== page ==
Rebekah Nesbitt’s story is like something out of a movie plot: woman excitedly plans her wedding when a disastrous car accident causes her to lose all memory of her engagement.
Rebekah got engaged after her partner, James Anderson, planned a romantic proposal during a trip to London. Less than a year later, she was in a terrible car crash and suffered a traumatic brain injury.
“It makes me so sad, but I don’t remember my engagement at all,” says Rebekah of partner James Anderson’s proposal .
This is the amazing story of how she recovered her memory and a newfound strength within herself.
Her life was almost perfect
“We had been together for four years by then, we’d bought our first home together and James, the thoughtful character that he is, whisked me away to London and proposed in Hyde Park,” Rebekah tells The Sun.
He tells me he was completely stressed out trying to find a quiet spot to ask me to marry him, and I’m so gutted I don’t remember it.
Rebekah Nesbitt to The Sun
“But hopefully there are many more years to make special memories.”
In September 2016, Rebekah’s was involved in a disastrous car accident on a Sunday morning.
They had planned fo their wedding to take place during a holiday weekend in August of the following year, but sadly, it never had a chance to happen.
Before the accident everything was great. I had finished university and was working full time in asset recovery.
“We had bought a house two years earlier and we were planning our wedding. I felt like a lucky girl,” she added.
Then, tragedy struck
“Then that morning I left James off at the gym and had a car crash on my way to a horse riding lesson,” Rebekah says. “I don’t know for a fact what happened, but I have always said I feel like I was avoiding a white and ginger cat.”
The truth is, she doesn’t really know for sure what caused the life-changing accident.
I can’t tell whether that’s the truth or something I have conjured up in my mind to make my actions make sense. I guess I’ll never know for sure.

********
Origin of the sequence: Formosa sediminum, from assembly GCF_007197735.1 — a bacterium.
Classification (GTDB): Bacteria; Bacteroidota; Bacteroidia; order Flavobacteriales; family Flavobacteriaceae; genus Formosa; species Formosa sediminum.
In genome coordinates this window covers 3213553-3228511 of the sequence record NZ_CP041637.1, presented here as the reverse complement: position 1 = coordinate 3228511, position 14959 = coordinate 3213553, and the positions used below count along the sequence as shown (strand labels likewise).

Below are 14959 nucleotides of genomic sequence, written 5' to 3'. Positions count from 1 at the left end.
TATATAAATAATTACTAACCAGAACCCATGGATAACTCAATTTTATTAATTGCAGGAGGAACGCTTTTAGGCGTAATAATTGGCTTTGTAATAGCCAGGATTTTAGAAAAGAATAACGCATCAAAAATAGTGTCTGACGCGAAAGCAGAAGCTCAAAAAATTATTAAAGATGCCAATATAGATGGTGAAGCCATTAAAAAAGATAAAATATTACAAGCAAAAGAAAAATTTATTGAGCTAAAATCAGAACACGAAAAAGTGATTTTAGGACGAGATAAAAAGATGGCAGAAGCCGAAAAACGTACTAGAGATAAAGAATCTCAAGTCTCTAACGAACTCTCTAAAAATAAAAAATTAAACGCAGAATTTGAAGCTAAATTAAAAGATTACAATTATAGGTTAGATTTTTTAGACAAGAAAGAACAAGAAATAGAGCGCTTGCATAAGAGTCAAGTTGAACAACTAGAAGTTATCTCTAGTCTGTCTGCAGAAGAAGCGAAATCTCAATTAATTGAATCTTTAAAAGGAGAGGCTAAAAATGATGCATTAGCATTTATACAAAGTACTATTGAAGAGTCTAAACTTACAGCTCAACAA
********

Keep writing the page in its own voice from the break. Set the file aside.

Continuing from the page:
“What happened is in the past. Now I have to focus on moving onwards and upwards, and enjoying everything my new life has to offer.”
Her fiancé never gave up on her
Rebekah, who was 24 at the time of the crash, was in a coma for three months, but er fiancé sitting at her bedside much of that time. She finally woke up on Christmas Eve.
“It was the best Christmas gift for my parents,” says Rebekah.
I must have been trying to talk previously, and mumbled the words, ‘I have no voice’ on Christmas Eve. But my mum was overjoyed and she said, ‘Oh Rebekah you do have a voice!’
When she woke up, she had no evident trace of the accident on her body. “Strangely there wasn’t a mark on my body,” she adds. “I suppose you could say it was ‘lucky for me’ that I wasn’t harmed in any other way.”
You would have thought I was sleeping peacefully if it wasn’t for the tubes.
But the reality of her suffering was invisible; she may have not had a scratch on her body, but her brain had suffered traumatic injuries, including significant memory loss.
Rebekah doesn’t even remember her time at the hospital
Rebekah spent four months in hospital, though it’s something she has “zero memory of”, and then was transferred to the regional brain injury unit in Belfast in January 2017 and spent nine months at a specialist rehabilitation hospital.